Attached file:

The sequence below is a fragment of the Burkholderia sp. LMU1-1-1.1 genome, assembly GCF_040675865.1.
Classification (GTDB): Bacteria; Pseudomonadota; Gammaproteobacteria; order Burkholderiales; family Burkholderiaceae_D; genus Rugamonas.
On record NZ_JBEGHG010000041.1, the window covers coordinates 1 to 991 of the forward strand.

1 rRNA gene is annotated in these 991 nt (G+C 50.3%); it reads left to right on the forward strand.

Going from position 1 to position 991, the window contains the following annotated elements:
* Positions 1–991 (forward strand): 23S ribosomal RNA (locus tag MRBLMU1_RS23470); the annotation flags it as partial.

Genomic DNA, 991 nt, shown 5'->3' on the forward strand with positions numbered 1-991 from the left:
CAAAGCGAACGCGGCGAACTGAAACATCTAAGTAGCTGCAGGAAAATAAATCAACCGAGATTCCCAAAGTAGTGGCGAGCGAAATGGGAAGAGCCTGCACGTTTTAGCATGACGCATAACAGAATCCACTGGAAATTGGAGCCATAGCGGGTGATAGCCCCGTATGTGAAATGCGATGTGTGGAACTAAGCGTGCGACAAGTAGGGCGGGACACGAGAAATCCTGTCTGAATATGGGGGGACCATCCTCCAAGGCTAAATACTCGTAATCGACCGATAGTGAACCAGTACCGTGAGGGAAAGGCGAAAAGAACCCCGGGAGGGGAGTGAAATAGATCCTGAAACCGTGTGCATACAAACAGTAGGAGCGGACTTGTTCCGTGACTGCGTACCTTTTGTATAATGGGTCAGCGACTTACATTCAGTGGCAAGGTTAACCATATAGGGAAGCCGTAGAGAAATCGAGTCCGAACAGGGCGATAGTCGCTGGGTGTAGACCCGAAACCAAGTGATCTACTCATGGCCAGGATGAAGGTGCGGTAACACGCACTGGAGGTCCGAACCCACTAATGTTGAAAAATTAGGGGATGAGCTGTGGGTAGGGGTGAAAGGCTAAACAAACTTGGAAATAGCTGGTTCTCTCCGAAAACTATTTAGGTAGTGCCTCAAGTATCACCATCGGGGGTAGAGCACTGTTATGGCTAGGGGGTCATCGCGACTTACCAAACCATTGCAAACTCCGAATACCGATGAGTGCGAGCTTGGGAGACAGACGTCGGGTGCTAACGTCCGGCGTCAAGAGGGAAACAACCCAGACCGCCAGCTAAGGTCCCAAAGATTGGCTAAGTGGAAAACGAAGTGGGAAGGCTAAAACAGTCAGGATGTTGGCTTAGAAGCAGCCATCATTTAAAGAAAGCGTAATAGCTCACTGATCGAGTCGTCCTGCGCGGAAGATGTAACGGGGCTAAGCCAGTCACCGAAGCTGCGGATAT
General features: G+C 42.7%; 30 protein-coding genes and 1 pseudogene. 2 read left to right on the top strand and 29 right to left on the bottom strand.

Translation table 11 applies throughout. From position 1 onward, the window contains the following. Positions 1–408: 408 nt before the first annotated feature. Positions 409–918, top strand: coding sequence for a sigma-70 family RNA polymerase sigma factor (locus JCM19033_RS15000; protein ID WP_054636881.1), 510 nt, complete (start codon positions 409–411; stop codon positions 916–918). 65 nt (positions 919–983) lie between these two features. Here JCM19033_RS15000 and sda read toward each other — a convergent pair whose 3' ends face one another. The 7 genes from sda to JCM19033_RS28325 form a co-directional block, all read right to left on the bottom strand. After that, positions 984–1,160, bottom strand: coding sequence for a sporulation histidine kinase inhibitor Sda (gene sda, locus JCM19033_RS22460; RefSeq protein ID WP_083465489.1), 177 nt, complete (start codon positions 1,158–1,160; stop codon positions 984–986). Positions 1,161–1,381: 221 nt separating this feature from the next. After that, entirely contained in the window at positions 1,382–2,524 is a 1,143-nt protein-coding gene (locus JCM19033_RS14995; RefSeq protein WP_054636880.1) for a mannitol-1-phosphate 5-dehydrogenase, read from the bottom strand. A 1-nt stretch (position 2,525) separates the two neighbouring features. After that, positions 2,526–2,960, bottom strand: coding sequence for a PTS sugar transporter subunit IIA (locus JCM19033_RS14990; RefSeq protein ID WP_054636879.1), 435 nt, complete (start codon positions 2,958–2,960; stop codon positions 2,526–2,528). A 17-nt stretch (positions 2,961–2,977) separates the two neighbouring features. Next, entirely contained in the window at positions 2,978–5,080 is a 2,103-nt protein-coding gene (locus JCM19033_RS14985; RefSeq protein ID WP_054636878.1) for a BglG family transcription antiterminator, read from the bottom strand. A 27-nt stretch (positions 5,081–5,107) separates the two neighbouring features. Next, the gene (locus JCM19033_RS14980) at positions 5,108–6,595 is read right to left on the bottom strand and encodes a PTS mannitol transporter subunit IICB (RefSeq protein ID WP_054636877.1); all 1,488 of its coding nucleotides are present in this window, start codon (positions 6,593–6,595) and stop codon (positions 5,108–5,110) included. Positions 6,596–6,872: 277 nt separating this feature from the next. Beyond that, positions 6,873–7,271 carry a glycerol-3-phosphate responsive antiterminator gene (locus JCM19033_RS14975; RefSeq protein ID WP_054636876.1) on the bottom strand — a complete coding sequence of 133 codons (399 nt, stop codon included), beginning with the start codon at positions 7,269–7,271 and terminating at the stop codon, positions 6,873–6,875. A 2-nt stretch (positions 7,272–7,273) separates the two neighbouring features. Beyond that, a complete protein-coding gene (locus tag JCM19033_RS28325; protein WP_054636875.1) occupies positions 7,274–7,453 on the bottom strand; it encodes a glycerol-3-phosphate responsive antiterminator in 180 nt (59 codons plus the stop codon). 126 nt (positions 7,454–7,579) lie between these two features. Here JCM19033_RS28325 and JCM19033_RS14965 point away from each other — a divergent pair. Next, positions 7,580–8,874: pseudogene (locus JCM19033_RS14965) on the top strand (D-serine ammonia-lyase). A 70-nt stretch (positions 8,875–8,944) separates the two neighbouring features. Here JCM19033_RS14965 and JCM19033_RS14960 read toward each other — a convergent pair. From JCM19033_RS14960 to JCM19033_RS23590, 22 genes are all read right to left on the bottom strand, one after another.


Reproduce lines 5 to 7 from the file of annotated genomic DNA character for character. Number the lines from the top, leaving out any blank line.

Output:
Going from position 1 to position 991, the window contains the following annotated elements:
* Positions 1–991 (forward strand): 23S ribosomal RNA (locus tag MRBLMU1_RS23470); the annotation flags it as partial.

Genomic DNA, 991 nt, shown 5'->3' on the forward strand with positions numbered 1-991 from the left: